one,no TWO questions for the nice humansssgreenspun.com : LUSENET : Aeon Flux : One Thread
I was wondering if anybody here was familiar with "Origin of Consciousness in the Breakdown of the Bicameral Mind" by Julian Jaynes(sic)?Trevor's "mental patient" monologue in Chronophasia closely parallels it's thesis,which is nothing short of mindblowing. Basically,ancient cultures(4000 b.c.) were all schizophrenic,and believed God actually spoke to them.Not just at prayer,and not just on such issues as whether rubbers make baby Jeebus cry.No,all the time,a constant stream of divine ruminations,telling them to say this to that guy,punch that guy because I don't like his god,pee in those bushes,even down to put right foot in front of left foot to effect forward momentum.If any body wants me to elaborate on the theory further,I will,but it is a 1,000+ page read(none of it filler).I was just wondering if anyone else had read or even heard of it.
Question the second(kinda):I've seen many people say that they don't know much about Hindu religion.To those people:you are missing out on a rich,varied,and very,very odd culture.First off,let me say that I am not Hindu and in no way Indian,so I'm not shilling for them.I think the main turnoff for people who'd like to know more about Hinduism,is the infantile,Hare Krishna-ish(a kind of Indian Jesus)bottom rung of the beliefs.This is due to the caste system,in which peasants are just given the touchy-feely personal god aspects,i.e. all they need to know to keep them in line.The good stuff is mostly contained in the Vedantas.The Vedantas are to the previous stuff what the creepy Kabbala is to the boring Old Testament.The basic tenets are thus:The real god is made up of three parts(sound familiar?)Brahma,creation,Vishnu,preservation,and Shiva,destruction(what about decay?demons,I guess).Now,it's still one God and I'll tell you why(nothing to do with b.s. three-for-the-price-of-one theology).When God the original consciousness created it all(the original thought),the effort left God amnesiatic. The process went something like this:God existed,but couldn't know what it was or how it came about because it had no point of reference.So God did all it could do,which was think.Thought cannot exist without something to think about(questionable),so matter came into being.The whole experience understandably left God wondering what the hell just happened,as it stared at creation.So in an effort to understand what it had created and just what the hell God was,God sent avatars into the material world.But the avatars were unreliable,and it was not assured they would return to God(die).So God,as conscious thought,forced itself into the material world,through the minds of a particular group of apes,us.So all human thought,and all those lesser gods,are all the same thing:God.We exist to experience as much of the universe as possible with our senses,in order so that God may know itself.The universe is the sound of one eye opening...to see itself reflected.Matter is a reflection of thought,comtemplation of said matter breeds more thought,et cetera.The boundaries between the the mental world and physical are constantly shifting and changing,and where the borders are thin,pure thoughts sometimes manifest in physical form,what we call art.Anyway,the Vendatas also have a Chariot of the Gods-style version of Indian prehistory,ending around 10,000 b.c.It's very bloody and futuristic,with wars featuring flying chariots(!),fireballs that consume entire cities(!!),and a text that states that this reality is composed of tiny vibrating pieces of matter,and causing those pieces to collide is how you produce aforementioned fireball(!!!)I'm probably going to offend any Hindis reading this(as if I haven't already with a half-assed rehashing of their ancient,sacred beliefs),but the Vendatas would be amazing as anime.Since the translation almost definitely butchered it(what words they could translate),some of it just has to be seen to be understood.What really gets me about the whole religion is how it fosters debate(there are four major and countless minor schools of thought on the extent of man's divinity)and science.No part of what I've seen,except obvious fairy tales,flies in the face of reason,and if you substitute scientific terms for gods,some texts look like a physics lesson.I'm not even going to pretend I understand the whole karma/dharma/reincarnation cycle.An interresting note:God isn't limited to humans.If there's a patch of jungle no human will ever see,it's entirely possible for an orangutang to achieve consciousness. On the other end of the scale,the justification for treating untouchables like shit is that they aren't "used" by God, i.e. not capable of true experience.Hey,it's still a religion,which means it still does the detestable job of squelching dissent in the masses.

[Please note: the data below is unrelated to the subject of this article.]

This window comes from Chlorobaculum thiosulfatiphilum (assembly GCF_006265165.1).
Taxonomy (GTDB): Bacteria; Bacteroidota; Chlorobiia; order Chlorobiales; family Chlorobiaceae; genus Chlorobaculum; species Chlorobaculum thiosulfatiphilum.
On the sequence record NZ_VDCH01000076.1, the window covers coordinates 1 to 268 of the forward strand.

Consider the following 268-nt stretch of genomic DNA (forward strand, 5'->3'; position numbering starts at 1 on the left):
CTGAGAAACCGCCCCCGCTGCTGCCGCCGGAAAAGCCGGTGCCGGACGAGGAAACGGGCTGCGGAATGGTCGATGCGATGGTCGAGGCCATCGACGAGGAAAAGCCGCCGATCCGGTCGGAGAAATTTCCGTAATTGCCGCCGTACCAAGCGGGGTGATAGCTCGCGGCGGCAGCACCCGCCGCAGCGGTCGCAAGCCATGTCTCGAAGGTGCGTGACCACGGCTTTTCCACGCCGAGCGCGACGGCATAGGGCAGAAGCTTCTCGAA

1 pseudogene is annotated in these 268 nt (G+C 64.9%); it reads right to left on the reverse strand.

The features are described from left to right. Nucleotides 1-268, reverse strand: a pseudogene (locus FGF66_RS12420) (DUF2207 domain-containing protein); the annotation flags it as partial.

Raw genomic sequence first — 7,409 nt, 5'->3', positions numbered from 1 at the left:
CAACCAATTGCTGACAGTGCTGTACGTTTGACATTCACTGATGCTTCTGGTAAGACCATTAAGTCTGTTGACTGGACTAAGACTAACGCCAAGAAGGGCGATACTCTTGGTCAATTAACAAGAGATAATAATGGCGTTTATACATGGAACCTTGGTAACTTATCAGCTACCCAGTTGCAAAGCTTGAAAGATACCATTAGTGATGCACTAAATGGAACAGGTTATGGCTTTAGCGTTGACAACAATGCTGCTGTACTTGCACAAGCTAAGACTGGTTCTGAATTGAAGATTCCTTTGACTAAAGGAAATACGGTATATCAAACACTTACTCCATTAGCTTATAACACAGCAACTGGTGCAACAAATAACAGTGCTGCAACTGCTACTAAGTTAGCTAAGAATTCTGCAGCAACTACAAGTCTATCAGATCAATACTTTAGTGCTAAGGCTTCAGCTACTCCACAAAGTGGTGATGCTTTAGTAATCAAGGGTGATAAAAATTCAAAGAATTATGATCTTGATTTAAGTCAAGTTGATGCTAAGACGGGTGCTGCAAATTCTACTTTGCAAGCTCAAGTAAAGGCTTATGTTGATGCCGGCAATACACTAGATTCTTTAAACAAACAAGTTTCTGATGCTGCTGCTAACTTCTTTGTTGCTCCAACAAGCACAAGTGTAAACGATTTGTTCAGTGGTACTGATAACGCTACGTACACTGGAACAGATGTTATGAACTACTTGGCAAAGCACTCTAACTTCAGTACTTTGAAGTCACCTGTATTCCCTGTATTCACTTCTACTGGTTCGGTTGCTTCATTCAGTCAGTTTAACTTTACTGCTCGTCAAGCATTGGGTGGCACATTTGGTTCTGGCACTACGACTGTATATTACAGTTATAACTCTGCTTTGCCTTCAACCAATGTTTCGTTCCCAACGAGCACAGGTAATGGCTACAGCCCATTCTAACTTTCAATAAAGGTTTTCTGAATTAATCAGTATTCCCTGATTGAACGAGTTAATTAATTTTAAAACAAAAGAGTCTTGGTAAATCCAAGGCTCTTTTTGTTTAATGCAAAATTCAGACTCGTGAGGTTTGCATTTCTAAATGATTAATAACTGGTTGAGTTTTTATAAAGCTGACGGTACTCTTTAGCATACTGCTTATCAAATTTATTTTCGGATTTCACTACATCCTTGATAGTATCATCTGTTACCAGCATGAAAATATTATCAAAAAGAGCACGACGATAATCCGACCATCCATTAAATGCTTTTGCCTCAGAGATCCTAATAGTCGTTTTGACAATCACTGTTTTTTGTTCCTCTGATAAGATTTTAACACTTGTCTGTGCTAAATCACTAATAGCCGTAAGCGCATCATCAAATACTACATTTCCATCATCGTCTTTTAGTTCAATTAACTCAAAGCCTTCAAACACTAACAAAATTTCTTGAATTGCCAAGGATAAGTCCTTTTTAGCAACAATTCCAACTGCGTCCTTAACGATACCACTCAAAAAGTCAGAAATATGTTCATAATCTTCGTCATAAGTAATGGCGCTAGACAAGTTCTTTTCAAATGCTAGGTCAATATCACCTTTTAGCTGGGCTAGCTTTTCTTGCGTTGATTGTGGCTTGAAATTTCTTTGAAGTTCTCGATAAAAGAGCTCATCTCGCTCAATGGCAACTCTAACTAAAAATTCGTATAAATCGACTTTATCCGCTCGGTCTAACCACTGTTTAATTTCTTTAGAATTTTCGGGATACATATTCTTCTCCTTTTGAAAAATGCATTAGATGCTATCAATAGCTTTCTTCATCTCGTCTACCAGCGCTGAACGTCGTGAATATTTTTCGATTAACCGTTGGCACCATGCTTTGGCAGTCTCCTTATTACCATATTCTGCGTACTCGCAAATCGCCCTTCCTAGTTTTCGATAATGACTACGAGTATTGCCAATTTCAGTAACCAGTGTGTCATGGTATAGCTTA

-- alex walsh (don't worry,turned option firstname.lastname@example.org), May 03, 2003
I just got back from New Jersey, and spent a day on my own self directed Jersey Devil hunt down in the pine barrens. The Jersey Devil was a mythical creature seen by so many credible Jerseyites in 1909 it made me wonder how such an impossible creature could exist, (body of a kangeroo, head of a collie, face of a horse, wings of a bat, legs of a crane).... The only answer offered to date is the piney's were unfamiliar with the once plentiful and large sand hill crane. I think the public doesn't have to be schizophrenic to be delusional. A powerful belief system initiated through a culture might persuade inbred imaginations to see manifestations. I've not read Origin of the Consciousness but it is an interesting theory, think it could apply to Jersey Devils?